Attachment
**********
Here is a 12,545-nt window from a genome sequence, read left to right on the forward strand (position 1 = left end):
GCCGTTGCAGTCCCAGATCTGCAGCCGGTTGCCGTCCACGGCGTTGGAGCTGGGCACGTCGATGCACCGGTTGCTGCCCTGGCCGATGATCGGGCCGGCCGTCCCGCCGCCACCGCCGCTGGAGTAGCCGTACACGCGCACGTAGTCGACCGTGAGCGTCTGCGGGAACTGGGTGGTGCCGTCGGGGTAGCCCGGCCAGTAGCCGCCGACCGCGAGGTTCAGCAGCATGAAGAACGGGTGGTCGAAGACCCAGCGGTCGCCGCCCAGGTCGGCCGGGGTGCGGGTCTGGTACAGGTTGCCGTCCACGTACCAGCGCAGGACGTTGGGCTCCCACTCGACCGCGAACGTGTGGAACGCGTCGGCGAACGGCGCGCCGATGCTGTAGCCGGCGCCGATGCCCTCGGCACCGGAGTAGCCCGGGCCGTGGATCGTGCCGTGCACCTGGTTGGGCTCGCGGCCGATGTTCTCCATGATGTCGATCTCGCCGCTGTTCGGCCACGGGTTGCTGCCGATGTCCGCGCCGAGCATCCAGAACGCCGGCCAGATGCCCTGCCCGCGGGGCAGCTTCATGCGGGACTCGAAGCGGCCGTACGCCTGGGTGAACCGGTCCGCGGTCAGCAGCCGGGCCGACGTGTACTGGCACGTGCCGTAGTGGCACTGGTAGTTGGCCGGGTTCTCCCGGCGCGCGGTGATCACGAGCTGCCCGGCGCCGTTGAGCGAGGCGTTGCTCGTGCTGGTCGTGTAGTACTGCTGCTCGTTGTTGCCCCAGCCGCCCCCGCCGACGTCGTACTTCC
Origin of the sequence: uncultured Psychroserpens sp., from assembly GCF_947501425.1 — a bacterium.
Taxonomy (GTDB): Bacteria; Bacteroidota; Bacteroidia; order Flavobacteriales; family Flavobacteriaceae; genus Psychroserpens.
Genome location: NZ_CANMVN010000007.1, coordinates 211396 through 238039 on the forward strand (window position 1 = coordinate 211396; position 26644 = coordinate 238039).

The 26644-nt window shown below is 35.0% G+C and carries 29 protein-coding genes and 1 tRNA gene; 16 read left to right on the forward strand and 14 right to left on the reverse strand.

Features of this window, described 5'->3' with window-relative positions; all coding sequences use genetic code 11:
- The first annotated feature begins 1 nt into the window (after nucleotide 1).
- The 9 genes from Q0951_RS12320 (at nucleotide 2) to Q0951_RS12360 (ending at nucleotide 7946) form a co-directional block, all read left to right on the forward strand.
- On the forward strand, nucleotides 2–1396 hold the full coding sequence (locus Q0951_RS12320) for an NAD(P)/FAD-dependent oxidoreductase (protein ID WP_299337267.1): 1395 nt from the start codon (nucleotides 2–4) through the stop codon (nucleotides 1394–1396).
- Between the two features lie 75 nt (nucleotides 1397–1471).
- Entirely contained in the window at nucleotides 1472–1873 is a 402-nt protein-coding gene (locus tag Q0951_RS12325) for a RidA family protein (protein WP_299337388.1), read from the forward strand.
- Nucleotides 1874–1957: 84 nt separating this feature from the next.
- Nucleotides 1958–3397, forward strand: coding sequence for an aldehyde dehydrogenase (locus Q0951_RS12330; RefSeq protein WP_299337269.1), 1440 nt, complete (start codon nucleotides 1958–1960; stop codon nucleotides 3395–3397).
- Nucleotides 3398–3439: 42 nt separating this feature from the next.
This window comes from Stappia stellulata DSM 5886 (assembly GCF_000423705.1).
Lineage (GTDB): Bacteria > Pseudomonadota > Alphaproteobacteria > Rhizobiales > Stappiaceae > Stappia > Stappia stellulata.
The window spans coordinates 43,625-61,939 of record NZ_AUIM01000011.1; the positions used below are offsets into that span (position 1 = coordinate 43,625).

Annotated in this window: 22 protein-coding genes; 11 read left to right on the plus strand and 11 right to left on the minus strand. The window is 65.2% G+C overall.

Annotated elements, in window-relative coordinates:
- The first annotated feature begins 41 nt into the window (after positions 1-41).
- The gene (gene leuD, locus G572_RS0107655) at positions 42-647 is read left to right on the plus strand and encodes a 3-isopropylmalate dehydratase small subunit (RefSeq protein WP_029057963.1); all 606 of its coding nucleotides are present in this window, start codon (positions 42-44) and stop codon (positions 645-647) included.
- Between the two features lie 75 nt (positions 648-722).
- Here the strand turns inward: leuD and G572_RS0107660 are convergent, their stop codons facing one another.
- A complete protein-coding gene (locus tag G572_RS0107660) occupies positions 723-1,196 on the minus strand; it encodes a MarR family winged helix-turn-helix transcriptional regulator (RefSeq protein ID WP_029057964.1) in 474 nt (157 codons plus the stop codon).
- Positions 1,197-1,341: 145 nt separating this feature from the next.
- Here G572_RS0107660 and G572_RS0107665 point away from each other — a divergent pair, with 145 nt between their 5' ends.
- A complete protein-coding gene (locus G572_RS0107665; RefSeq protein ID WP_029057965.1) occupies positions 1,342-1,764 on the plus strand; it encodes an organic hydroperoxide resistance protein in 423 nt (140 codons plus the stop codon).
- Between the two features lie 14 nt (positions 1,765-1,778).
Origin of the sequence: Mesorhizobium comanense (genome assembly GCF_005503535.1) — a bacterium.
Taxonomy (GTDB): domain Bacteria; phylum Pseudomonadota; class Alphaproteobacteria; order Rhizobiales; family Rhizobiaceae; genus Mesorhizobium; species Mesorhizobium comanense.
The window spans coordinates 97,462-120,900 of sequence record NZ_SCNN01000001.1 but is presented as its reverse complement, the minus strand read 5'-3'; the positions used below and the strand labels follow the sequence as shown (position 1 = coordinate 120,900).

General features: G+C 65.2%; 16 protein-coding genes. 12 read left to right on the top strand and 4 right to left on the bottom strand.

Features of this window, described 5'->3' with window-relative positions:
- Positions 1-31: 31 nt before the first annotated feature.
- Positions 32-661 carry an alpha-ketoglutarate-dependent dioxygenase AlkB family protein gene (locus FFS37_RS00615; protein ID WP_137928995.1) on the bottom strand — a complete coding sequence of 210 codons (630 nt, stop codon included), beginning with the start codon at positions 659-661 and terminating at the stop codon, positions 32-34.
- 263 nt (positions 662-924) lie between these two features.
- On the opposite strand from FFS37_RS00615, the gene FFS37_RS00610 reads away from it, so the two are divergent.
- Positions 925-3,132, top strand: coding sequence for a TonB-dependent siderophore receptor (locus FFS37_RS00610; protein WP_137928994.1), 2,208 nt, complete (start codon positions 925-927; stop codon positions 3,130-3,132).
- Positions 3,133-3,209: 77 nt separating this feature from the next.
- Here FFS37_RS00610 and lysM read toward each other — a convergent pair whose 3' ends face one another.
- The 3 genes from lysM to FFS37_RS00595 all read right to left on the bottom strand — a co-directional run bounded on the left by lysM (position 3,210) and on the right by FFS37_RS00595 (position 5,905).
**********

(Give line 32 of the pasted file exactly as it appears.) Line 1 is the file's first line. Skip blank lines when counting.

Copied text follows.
The window spans coordinates 97,462-120,900 of sequence record NZ_SCNN01000001.1 but is presented as its reverse complement, the minus strand read 5'-3'; the positions used below and the strand labels follow the sequence as shown (position 1 = coordinate 120,900).